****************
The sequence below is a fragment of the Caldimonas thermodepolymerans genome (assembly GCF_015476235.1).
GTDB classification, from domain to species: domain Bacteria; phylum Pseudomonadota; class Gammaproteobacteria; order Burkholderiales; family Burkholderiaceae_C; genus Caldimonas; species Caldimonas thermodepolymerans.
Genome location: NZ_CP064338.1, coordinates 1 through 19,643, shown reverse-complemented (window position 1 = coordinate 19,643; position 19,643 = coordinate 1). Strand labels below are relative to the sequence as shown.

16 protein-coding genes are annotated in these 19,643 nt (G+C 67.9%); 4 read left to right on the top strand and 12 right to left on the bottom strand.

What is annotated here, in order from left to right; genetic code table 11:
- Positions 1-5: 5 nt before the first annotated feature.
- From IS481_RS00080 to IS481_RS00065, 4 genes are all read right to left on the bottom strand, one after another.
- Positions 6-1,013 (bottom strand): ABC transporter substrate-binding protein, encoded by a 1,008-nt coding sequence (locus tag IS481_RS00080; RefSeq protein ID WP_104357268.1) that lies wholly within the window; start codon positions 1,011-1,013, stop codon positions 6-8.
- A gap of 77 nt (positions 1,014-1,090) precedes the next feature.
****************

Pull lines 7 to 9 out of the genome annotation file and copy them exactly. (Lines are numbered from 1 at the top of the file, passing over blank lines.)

- From IS481_RS00080 to IS481_RS00065, 4 genes are all read right to left on the bottom strand, one after another.
- Positions 6-1,013 (bottom strand): ABC transporter substrate-binding protein, encoded by a 1,008-nt coding sequence (locus tag IS481_RS00080; RefSeq protein ID WP_104357268.1) that lies wholly within the window; start codon positions 1,011-1,013, stop codon positions 6-8.
- A gap of 77 nt (positions 1,014-1,090) precedes the next feature.